• Oh no! That is disheartening to think that one bad incident got you tagged in her mind as a foreigner who doesn’t speak Mandarin well. But at least you got a good deal on vegetables. 🙂

  4. This is my life! A few weeks ago I was trying to buy a gift certificate and suddenly that was the only Korean word in my vocabulary. I walked up to a lady working in the store and said “gift certificate!” She stared for a couple seconds while I tried so hard to think of other words to form a sentence. Finally she asked me if I needed to buy one or spend one. So crazy how our brains work!

    • It is crazy! I’m glad the lady offered a helpful question to get you back on track. It’s so weird when your mind goes blank like that, especially when you KNOW you’ve got the language ability but it’s just not there at that moment.

  5. So glad to not be alone in this and now I have a name for it!

    I joke that between my husband and I, we have one foreign language brain! I have more grammar and fluency because I talk more to people on the street or vendors, market people, etc. Yet, he can remember nouns and verbs when I forget. So if we are together and I get stumped speaking to a local, he’ll ask “what word?” and IF I can think of the English word, he will feed it to me and I can continue.

    I’m sure it is pretty comical to the native I’m speaking to . . . OR they just think I’m a dunce!! 😉

    • Sounds like you guys are a great match for each other! 😉 And I was laughing when you said “IF I can think of the English word…” So true. It’s not just the other language that leaves our brains. Sometimes, our native language disappears, too!

  6. I had an experience like that this week. The drivers here in Mali are generally very nice and calm, but this one guy started yelling and gesticulating, and he was acting like he wanted me to pull over. That seemed dangerous, and I hoped he would just go on his way. A policeman finally waved me over, and it turned out that the guy in the car was an off duty police who was trying to pull me over, and he told the other police that I “refused to stop.” We were right by one of the police stations, and we all went there and got out to talk. The one guy was yelling and yelling and I had no idea what he was saying. (I think he was talking Bambara or another language that I don’t know.) I repeatedly explained in French- or attempted to explain- that he wasn’t in uniform & I had no way of knowing he was police. Except it was more like- “I’m really sorry, BUT he’s not wearing his blue clothes…” I couldn’t remember things like uniform in French at that point.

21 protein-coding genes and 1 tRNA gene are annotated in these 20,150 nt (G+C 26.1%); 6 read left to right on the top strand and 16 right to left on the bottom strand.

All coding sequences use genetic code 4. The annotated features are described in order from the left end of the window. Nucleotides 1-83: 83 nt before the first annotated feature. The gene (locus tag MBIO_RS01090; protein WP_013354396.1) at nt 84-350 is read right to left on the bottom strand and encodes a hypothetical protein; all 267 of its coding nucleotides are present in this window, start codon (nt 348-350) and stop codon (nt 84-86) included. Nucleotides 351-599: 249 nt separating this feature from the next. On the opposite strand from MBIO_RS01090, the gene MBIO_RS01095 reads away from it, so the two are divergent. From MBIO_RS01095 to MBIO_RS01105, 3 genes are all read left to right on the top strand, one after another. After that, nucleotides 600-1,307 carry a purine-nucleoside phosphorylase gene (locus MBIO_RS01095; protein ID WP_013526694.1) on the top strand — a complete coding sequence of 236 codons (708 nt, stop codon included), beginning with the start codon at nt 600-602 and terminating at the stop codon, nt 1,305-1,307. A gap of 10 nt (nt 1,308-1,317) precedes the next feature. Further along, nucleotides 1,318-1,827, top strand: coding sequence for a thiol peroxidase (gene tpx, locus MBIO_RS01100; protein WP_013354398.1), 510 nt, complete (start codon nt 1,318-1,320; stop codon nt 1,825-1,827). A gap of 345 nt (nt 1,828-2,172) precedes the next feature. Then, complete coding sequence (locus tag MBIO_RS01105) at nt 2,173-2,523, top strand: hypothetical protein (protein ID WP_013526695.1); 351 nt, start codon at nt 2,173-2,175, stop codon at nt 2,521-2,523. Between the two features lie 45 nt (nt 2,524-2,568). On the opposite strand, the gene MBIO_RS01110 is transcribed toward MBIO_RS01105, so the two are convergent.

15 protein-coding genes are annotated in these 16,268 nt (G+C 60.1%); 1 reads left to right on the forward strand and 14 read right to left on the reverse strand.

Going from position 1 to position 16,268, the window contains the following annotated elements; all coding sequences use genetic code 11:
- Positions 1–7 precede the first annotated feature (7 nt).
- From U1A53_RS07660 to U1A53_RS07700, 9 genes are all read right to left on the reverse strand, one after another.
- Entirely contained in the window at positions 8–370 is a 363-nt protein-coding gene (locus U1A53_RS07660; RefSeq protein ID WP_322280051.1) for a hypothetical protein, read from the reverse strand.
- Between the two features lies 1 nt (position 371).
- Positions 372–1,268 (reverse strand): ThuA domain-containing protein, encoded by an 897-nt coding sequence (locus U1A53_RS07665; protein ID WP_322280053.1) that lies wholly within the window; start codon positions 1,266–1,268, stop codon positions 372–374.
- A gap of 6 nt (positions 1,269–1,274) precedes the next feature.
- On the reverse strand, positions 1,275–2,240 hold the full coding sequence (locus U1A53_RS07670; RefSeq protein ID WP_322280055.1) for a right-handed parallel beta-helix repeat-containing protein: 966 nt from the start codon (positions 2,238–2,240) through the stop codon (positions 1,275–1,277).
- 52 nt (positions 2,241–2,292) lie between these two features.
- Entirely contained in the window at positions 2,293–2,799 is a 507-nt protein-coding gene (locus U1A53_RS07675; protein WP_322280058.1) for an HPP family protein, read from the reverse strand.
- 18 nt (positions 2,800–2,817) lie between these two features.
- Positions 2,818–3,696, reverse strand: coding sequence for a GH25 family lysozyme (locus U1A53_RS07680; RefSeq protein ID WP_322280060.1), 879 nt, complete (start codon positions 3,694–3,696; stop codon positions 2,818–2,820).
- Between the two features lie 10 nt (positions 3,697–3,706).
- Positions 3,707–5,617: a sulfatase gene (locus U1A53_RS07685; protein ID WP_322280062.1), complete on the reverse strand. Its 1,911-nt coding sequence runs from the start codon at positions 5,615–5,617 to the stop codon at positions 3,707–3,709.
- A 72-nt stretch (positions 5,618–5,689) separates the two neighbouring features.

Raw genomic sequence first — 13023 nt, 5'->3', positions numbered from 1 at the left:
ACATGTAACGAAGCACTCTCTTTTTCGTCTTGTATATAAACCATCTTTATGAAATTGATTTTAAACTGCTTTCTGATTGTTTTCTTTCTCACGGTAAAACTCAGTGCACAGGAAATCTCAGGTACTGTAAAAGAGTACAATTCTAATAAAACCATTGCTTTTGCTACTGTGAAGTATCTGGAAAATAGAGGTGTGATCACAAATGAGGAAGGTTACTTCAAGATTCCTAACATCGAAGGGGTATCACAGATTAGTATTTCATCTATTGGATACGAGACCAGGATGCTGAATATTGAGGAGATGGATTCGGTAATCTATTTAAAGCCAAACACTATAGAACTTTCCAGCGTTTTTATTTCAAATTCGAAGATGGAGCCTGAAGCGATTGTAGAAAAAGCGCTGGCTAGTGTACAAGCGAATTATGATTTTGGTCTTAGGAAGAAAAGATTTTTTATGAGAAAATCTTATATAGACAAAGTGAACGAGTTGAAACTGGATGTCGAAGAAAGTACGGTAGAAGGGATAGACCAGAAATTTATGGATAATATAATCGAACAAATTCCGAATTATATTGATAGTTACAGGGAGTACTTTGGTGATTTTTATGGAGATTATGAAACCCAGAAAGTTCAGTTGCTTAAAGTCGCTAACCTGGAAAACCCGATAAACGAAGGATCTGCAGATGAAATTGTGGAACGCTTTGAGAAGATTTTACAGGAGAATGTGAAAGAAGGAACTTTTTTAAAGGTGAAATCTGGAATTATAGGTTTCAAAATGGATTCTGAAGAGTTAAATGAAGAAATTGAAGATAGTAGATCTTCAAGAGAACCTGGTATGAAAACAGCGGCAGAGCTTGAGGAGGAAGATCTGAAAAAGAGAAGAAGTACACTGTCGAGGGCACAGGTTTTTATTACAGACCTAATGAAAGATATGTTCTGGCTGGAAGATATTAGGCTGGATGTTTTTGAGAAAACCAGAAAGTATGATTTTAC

Anyway, everything ended fine. They had me go inside until that guy left, then I came back out and just gave them my name and phone number (and turned down 1 *mostly joking* marriage proposal.) I couldn’t even remember how to read my phone number after saying the French equivalent of eight thirty instead of 83, I just gave the guy my phone to read the number. He couldn’t without his reading glasses, so we passed it off to one of the other guys standing and watching the show. Fun times.

    I do find that I do much better in Bambara with my language teacher, then can’t form a coherent sentence at the market. Last week, I gave myself the assignment of coming up with things like “My name is… I’m from…” and other information. I had her go over it all with me. That should help!

    • I’m not surprised you were so flustered in that situation! I’m glad it worked out okay (and that you didn’t get married off). And it’s a great story to illustrate how language evaporates in a stressful situation. Best wishes with the Bambara learning!

    • When that happens, it generally has more to do with how our brains “store” non-native languages (maybe a future post?) but when we’re especially tired, stressed, etc. it probably makes it happen more often. That has definitely happened to me before. My Spanish now comes out with tones and then deteriorates into Mandarin halfway through the utterance. Aiya!

  7. Thank you! Like others have said, it does help to have a name for this.

    I find that now, after all these years, my comprehension isn’t affected–I can always understand–but there are plenty of times when I can’t say what I want to, or I sound like an idiot.

    • I’m glad it helps, Phyllis! And thanks for bringing up that point. I’m guessing that is true for a lot of people. You can still understand everything, it’s just that the words are not there (or are all wrong) when you try to respond.

  8. Agree w/Kristy who commented before me. This phenomenon is a real thing and it’s great to know it’s not just me!